Somewhere in the middle of the Internet explosion, the term was co-opted to refer to the design activity concerned with organizing content and functionality. Since that transformation, there has been an ongoing debate within the design community as to exactly what IA means and exactly what information architects do. I have chosen to avoid the debate by using the term “organizational model” to refer to the organization and classification aspects of the interface.

I have made this choice for two reasons. First, the title of architect is inappropriate to the creation of interactive media as well as the role of design in that medium. Second, I do not believe that information architecture is a design activity separate and distinct from other design activities. Clearly, it’s a specialty at which some are more skilled than others, but it’s simply a different aspect of the design. Therefore, I think of information architects as designers specializing in organization and “findability.”

Conventions versus patterns: Taken from the lingo of object-oriented programming, the term “patterns” is often used to describe the set of solutions that have developed to address recurring interface problems. In a very real sense, this book serves to document some of the patterns currently in use in Web applications. Unfortunately, the use of the word “pattern” in this context, although definitely accurate, is a bit arcane. Therefore, I’ve chosen to use the more common word “conventions.”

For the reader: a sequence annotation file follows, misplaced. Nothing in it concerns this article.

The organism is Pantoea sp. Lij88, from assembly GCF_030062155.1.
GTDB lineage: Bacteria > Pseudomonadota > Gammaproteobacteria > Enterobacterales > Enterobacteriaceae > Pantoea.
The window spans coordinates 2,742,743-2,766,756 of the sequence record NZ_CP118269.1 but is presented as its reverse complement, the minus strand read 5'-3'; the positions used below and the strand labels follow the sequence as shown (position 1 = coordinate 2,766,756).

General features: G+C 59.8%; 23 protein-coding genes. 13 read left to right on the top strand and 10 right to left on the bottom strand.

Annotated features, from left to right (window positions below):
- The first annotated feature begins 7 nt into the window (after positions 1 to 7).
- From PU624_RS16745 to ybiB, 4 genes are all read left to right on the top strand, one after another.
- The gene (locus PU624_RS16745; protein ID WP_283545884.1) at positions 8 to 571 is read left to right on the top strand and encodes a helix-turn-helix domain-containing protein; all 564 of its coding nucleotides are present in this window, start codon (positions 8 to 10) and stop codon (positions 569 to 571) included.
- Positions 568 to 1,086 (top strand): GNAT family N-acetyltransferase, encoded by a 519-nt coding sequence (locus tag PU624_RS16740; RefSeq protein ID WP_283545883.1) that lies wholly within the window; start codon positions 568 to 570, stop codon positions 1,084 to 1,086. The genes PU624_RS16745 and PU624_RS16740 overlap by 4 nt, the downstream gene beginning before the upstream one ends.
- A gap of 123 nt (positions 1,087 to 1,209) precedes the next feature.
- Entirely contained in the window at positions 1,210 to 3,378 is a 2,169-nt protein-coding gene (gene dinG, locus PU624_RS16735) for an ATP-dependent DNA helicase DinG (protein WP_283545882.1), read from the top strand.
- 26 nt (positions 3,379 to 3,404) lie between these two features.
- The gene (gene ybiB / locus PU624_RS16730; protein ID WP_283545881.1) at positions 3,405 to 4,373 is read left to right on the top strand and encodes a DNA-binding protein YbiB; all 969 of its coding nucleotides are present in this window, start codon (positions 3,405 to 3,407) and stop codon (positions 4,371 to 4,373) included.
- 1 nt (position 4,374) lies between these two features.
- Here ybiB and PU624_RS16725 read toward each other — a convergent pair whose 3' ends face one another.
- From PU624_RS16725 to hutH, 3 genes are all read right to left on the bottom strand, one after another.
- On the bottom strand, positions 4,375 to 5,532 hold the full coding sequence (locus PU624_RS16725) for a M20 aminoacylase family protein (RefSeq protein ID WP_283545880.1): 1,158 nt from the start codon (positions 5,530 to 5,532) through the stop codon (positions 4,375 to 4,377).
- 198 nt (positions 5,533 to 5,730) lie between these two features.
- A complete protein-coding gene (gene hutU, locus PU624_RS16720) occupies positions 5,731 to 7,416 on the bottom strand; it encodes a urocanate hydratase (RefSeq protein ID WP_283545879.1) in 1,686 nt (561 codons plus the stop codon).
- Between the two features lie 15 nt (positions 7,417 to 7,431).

Books about design are a unique and challenging combination of words and pictures. Although the words are clearly the product of the author, the pictures are typically gathered from other sources.

Instead of relying on my own designs and creations, I have generally chosen to use images taken from actual Web sites that are publicly available. As a result, my examples are almost exclusively from consumer sites rather than corporate intranets, licensed software, or other proprietary sites. Although this approach results in a book that appears to be focused on consumer sites, the problems presented affect all types of Web applications, regardless of their business niche or audience.

Looking at the examples, you will notice a lack of specific URL references. The dynamic nature of Web applications generally requires programming variables and other information to be carried along in a hopelessly long, cryptic, and dynamically generated URL. Including these URLs would not only be tedious, but also useless because the programming logic and design of URLs undergo constant revision. Even without their specific addresses, however, most of the examples are shown with enough context to illustrate the point and to show you how to get to the site if needed.


Early on in the process, I wrote a short list of values I hoped to instill in the book. There was one for each vowel, which made them a bit easier to remember:

  • Approachable

  • Educational

  • Inspirational

  • Objective

  • Useful

Of course it’s you, the reader, who is the ultimate judge of whether I’ve pulled it off. I hope you’ll let me know.

All the best…

—Bob Baxley